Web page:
INTRODUCTION

A two-year-old is diagnosed with an inner ear infection and prescribed an antibiotic. Her mother understands that her daughter should take the prescribed medication twice a day. After carefully studying the label on the bottle and deciding that it doesn’t tell how to take the medicine, she fills a teaspoon and pours the antibiotic into her daughter’s painful ear (Parker et al., 2003).

Modern health systems make complex demands on the health consumer. As self-management of health care increases, individuals are asked to assume new roles in seeking information, understanding rights and responsibilities, and making health decisions for themselves and others. Underlying these demands are assumptions about people’s knowledge and skills.

National and international assessments of adults’ ability to use written information suggest that these assumptions may be faulty. Current evidence reveals a mismatch between people’s skills and the demands of health systems (Rudd et al., 2000a). Many people who deal effectively with other aspects of their lives may find health information difficult to obtain, understand, or use. While farmers may be able to use fertilizers effectively, they may not understand the safety information provided with the fertilizer. Chefs may create excellent dishes, but may not know how to create a healthy diet. Indeed, health literacy can be a hidden problem—because it is often not recognized by policy makers and health care providers, and because people with low literacy skills or who are confused about health care may be ashamed to speak up about problems they encounter with the increasingly complex health system (Baker et al., 1996; Parikh et al., 1996). Without improvements in health literacy, the promise of scientific advances for improving health outcomes will be diminished.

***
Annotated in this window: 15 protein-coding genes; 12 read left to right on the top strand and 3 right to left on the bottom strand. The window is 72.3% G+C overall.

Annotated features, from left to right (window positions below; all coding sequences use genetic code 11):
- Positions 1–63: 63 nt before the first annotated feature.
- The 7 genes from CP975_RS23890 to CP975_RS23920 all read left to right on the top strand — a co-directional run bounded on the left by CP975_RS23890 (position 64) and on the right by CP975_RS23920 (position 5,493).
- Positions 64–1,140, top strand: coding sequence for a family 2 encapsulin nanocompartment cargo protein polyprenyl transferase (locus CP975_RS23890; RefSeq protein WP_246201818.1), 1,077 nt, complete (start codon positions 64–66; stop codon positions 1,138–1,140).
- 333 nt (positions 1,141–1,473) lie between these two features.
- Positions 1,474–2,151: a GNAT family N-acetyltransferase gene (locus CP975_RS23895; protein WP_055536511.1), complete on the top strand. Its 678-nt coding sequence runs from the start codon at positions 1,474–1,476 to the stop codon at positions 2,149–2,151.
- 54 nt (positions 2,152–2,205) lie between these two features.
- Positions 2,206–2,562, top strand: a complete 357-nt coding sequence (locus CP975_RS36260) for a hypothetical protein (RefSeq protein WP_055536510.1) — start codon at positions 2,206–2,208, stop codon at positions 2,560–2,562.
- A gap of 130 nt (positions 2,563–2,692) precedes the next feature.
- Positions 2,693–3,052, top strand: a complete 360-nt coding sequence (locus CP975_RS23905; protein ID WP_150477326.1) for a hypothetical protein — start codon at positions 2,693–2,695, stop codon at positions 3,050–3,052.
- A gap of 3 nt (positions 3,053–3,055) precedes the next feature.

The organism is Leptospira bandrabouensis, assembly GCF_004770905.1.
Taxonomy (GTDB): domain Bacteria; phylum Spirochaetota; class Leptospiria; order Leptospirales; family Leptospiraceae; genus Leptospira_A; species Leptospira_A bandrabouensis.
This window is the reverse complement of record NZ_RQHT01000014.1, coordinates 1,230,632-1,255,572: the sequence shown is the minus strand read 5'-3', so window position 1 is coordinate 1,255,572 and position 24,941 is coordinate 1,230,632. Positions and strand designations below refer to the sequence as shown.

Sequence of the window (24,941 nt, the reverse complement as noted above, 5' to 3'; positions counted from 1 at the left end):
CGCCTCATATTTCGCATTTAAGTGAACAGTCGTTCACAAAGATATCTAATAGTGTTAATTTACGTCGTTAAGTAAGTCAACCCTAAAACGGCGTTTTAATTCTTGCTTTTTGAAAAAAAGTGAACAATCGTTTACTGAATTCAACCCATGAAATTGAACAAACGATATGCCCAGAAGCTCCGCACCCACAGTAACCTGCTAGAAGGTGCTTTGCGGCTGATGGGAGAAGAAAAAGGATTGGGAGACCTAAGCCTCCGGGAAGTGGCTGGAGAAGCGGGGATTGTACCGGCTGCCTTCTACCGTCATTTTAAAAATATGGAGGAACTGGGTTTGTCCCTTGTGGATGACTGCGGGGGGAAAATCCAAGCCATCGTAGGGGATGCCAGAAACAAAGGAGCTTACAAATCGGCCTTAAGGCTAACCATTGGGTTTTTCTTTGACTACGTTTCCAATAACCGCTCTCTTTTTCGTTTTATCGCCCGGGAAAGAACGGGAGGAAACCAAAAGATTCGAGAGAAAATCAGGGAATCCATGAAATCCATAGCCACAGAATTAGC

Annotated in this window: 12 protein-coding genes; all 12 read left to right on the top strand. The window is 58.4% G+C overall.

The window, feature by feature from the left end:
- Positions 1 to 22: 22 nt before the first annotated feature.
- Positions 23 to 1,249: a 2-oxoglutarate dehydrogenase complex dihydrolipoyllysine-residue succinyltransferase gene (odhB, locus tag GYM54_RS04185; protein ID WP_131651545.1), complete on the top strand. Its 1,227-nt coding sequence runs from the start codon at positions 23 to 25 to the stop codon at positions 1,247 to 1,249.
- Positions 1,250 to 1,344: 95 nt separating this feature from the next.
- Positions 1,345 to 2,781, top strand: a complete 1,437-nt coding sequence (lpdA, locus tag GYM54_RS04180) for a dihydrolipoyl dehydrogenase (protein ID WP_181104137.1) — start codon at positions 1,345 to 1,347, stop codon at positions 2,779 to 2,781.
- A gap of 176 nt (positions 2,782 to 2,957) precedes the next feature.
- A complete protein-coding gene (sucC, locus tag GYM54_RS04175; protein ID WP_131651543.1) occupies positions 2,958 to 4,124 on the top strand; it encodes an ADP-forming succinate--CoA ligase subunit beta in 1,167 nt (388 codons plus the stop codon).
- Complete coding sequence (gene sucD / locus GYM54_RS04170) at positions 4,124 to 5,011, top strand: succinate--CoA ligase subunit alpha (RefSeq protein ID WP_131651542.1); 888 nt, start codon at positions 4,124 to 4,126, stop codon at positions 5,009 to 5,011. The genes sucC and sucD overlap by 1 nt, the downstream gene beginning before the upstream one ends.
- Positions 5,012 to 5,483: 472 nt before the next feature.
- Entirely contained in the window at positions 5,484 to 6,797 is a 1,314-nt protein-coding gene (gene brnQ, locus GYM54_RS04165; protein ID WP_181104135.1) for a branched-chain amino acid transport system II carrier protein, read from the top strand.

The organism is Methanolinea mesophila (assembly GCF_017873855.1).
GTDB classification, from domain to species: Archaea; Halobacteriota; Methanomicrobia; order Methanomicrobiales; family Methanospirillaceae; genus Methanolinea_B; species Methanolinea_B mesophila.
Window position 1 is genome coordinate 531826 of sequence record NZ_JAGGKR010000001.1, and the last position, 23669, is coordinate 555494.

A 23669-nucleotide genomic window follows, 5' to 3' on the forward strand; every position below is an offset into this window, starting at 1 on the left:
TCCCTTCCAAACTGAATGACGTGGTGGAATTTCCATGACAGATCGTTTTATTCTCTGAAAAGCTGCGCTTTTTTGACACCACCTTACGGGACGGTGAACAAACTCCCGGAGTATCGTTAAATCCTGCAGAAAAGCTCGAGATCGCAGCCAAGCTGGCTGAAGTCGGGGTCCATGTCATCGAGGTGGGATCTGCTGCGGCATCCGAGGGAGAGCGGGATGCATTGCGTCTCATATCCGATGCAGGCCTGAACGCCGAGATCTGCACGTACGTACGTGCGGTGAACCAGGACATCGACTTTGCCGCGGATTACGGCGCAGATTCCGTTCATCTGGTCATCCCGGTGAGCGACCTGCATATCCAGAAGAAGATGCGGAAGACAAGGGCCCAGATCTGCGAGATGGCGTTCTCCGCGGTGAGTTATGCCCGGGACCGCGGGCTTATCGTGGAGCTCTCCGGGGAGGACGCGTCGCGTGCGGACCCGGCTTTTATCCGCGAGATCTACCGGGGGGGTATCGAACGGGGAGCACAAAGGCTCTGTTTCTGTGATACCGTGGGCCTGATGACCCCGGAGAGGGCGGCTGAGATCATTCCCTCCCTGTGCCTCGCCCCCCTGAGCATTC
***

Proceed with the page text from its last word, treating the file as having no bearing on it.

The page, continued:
The Institute of Medicine (IOM) convened the Committee on Health Literacy, composed of experts from a wide range of academic disciplines and backgrounds, to assess the problem of limited health literacy and to consider the next steps in this field. The committee addressed the following charge:

  1. Define the scope of the problem of health literacy. The intent is to clarify the root problems that underlie health illiteracy. This would include identifying the affected populations and estimating the costs for society. Develop a set of basic indicators of health literacy to allow assessment of the extent of the problem at the individual, community, and national levels.



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